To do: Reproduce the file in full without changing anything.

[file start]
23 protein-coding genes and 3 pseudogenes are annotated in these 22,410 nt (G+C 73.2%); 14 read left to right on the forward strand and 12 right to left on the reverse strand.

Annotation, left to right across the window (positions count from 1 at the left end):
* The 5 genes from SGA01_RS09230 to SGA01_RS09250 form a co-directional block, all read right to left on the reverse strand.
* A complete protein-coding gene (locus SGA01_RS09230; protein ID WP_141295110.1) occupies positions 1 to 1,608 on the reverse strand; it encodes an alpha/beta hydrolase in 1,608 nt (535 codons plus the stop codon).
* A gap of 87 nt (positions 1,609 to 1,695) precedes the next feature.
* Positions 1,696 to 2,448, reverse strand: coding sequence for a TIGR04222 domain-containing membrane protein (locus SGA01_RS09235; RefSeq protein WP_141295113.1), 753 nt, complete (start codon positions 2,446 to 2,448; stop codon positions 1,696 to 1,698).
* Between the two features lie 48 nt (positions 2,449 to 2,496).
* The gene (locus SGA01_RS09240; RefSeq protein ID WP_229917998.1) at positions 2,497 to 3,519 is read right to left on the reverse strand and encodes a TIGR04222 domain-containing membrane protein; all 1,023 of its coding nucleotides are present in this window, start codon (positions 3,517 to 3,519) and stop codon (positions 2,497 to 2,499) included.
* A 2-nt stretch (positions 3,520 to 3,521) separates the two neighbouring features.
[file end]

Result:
23 protein-coding genes and 3 pseudogenes are annotated in these 22,410 nt (G+C 73.2%); 14 read left to right on the forward strand and 12 right to left on the reverse strand.

Annotation, left to right across the window (positions count from 1 at the left end):
* The 5 genes from SGA01_RS09230 to SGA01_RS09250 form a co-directional block, all read right to left on the reverse strand.
* A complete protein-coding gene (locus SGA01_RS09230; protein ID WP_141295110.1) occupies positions 1 to 1,608 on the reverse strand; it encodes an alpha/beta hydrolase in 1,608 nt (535 codons plus the stop codon).
* A gap of 87 nt (positions 1,609 to 1,695) precedes the next feature.
* Positions 1,696 to 2,448, reverse strand: coding sequence for a TIGR04222 domain-containing membrane protein (locus SGA01_RS09235; RefSeq protein WP_141295113.1), 753 nt, complete (start codon positions 2,446 to 2,448; stop codon positions 1,696 to 1,698).
* Between the two features lie 48 nt (positions 2,449 to 2,496).
* The gene (locus SGA01_RS09240; RefSeq protein ID WP_229917998.1) at positions 2,497 to 3,519 is read right to left on the reverse strand and encodes a TIGR04222 domain-containing membrane protein; all 1,023 of its coding nucleotides are present in this window, start codon (positions 3,517 to 3,519) and stop codon (positions 2,497 to 2,499) included.
* A 2-nt stretch (positions 3,520 to 3,521) separates the two neighbouring features.